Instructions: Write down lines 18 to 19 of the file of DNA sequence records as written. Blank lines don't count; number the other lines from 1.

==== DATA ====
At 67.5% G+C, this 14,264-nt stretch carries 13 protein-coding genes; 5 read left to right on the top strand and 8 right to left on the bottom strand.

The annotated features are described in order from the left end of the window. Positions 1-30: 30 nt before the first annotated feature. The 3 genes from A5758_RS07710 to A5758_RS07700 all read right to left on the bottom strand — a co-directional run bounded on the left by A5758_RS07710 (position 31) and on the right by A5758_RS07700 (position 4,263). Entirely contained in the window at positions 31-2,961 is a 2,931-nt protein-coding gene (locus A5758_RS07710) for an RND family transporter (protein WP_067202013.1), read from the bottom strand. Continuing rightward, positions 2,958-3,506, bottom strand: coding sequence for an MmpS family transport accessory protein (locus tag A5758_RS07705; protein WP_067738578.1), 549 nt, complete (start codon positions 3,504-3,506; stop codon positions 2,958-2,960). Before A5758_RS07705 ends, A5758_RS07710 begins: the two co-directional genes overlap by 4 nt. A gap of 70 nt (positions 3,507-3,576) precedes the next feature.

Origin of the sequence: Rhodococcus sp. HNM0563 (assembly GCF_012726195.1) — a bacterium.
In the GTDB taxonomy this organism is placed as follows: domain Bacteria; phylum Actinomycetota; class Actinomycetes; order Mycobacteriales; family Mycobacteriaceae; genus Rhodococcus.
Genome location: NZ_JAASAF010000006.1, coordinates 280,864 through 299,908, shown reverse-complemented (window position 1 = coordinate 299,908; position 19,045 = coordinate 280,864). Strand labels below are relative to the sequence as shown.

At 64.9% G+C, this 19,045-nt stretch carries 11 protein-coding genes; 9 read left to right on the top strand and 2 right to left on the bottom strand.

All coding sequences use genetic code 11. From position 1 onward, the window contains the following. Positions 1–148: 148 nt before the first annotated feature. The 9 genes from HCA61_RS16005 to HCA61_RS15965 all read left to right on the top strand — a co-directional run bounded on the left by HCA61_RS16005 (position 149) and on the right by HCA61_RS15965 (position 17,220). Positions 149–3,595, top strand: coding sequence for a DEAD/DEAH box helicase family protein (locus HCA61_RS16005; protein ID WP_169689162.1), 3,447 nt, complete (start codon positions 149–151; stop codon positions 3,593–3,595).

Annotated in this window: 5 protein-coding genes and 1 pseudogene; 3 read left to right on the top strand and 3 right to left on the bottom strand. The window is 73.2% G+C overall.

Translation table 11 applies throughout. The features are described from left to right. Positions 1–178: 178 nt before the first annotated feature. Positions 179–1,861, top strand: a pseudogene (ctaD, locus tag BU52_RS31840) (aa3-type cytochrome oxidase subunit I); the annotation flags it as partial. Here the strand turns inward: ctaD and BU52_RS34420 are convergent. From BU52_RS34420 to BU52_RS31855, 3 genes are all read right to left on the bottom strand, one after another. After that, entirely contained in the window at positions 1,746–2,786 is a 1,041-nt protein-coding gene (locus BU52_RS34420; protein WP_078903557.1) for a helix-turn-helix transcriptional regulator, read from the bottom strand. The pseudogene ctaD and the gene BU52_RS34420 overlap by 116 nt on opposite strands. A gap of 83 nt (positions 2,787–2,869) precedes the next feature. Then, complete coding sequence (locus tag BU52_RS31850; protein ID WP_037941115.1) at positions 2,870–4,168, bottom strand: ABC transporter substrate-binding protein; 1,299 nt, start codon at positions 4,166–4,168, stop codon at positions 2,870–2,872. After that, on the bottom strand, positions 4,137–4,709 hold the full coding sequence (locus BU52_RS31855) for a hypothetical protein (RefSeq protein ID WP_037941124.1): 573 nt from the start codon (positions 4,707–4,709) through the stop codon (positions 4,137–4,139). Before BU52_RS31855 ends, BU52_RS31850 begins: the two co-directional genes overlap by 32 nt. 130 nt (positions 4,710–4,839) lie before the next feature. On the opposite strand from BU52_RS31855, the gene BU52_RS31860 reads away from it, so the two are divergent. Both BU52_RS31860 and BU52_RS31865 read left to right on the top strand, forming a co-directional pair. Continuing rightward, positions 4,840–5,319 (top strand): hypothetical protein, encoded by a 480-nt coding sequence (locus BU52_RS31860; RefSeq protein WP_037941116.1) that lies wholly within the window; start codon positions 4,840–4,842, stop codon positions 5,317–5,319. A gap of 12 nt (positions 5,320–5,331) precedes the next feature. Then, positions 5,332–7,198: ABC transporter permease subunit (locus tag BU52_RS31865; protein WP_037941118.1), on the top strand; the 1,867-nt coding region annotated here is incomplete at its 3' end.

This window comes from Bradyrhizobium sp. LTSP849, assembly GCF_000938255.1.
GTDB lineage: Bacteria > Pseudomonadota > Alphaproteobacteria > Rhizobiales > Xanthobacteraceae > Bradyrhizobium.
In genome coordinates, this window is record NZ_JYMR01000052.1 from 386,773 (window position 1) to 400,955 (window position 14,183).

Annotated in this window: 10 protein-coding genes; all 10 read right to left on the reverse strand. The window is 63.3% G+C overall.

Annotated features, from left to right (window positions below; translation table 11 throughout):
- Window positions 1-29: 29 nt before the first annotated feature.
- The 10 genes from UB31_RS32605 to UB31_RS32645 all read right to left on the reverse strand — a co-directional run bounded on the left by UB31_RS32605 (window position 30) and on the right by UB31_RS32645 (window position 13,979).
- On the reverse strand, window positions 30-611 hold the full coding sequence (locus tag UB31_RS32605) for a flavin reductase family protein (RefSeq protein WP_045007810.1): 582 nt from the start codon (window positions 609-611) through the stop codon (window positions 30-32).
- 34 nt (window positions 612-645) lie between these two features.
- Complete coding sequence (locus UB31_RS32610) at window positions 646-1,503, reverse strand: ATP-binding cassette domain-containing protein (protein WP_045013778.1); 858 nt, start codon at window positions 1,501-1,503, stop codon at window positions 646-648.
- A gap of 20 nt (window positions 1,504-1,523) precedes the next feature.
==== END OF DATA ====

- 34 nt (window positions 612-645) lie between these two features.
- Complete coding sequence (locus UB31_RS32610) at window positions 646-1,503, reverse strand: ATP-binding cassette domain-containing protein (protein WP_045013778.1); 858 nt, start codon at window positions 1,501-1,503, stop codon at window positions 646-648.